Data Protection Bill: Committee Day 1

The Data Protection Bill has been winding its way through the legislative process since it was first introduced to the House of Lords in September 2017.  Since then it has completed its passage through the House of Lords and is now being scrutinised by MPs in the House of Commons, having received its second Reading last week.  I made some initial observations on the Bill shortly after it was first published and thought that it was about time that I revisited the general subject of the Bill.

The Bill has now reached the committee stage in the House of Commons and is being considered by a Public Bills Committee, the first meetings of which took place yesterday.  You can read the first sitting, which took place yesterday the morning, in Hansard, meanwhile the second sitting, which took place yesterday afternoon, can be found in Hansard here.

There was a debate yesterday morning on a proposed amendment (‘new clause 12’) which would insert a new clause into the Bill incorporating Article 8 of the Charter of Fundamental Rights of the European UnionArticle 8 of the Charter makes specific provision for the protection of personal data; the amendment was tabled by MPs from opposition parties and was resisted by the Government.  The source of the government’s concern, as set out by the Minister of State yesterday, is that new clause 12 would, in the government’s view, create “a new and free-standing right”.  The Minister went on to say that “[t]he new right in new clause 12 would create confusion if it had to be interpreted by a court.”  This was contested by Liam Byrne MP, who moved the amendment.  Mr Byrne noted that this was a refined version of an amendment that was unsuccessfully moved in the House of Lords.  Mr Byrne described the suggestion that new clause 12 was creating a new and unfettered right as being “nonsense”.  The amendment, while debated yesterday, was not put to a vote; decisions on whether to insert new clauses are not due to be taken until towards the end of the Committee’s consideration of the Bill.  We will need to therefore wait to learn whether it is ultimately included in the Bill or not.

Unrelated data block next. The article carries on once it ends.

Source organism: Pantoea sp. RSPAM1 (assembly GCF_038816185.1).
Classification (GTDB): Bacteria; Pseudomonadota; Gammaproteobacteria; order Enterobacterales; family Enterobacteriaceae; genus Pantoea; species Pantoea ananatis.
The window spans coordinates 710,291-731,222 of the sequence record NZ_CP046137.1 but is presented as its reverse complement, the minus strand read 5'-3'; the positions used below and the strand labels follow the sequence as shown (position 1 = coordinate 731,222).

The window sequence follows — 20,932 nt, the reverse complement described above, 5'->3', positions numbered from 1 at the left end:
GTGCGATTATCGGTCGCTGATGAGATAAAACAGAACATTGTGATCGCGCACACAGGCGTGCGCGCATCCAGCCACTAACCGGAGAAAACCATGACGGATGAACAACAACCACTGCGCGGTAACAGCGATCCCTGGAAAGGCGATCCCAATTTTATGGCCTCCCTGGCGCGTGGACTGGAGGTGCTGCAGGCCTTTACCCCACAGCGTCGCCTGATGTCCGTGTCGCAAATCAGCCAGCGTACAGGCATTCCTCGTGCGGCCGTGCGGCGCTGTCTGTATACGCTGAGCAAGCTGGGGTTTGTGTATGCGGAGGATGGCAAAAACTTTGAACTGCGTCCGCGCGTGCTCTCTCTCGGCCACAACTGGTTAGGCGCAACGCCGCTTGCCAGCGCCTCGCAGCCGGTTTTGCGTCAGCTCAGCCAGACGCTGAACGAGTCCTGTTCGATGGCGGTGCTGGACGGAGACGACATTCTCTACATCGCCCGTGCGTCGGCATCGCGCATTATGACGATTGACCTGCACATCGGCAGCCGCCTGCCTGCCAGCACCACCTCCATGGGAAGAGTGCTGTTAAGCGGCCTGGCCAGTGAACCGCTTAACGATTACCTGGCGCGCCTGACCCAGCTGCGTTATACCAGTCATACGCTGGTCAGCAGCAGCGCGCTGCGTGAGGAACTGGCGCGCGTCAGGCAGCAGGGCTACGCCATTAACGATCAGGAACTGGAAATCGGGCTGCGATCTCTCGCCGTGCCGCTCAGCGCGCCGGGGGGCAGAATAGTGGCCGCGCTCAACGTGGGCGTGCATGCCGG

Some amendments were considered and agreed to yesterday, while some others were considered and not agreed to.  In Clause 3 of the Bill, the definition of ‘processing’ has been amended to remove reference to ‘personal data’ and to replace it with ‘information’.  This means that the definition of processing in the Data Protection Bill now reads:  “Processing”, in relation to information, means an operation or set of operations which is performed on information, or on sets of information, such as”.  This means that the definition of processing in Clause 3 of the Data Protection Bill differs from the definition within the GDPR.

The explanation proffered by the Minister in support of these amendments was that they were “designed to improve clarity and consistency of language.”  The Minister argued that “the amendments ensure consistency with terminology in other legislation.”  She also gave her view that the amendments have “no material impact on the use of the term “processing” in parts 2 to 7 of the Bill”.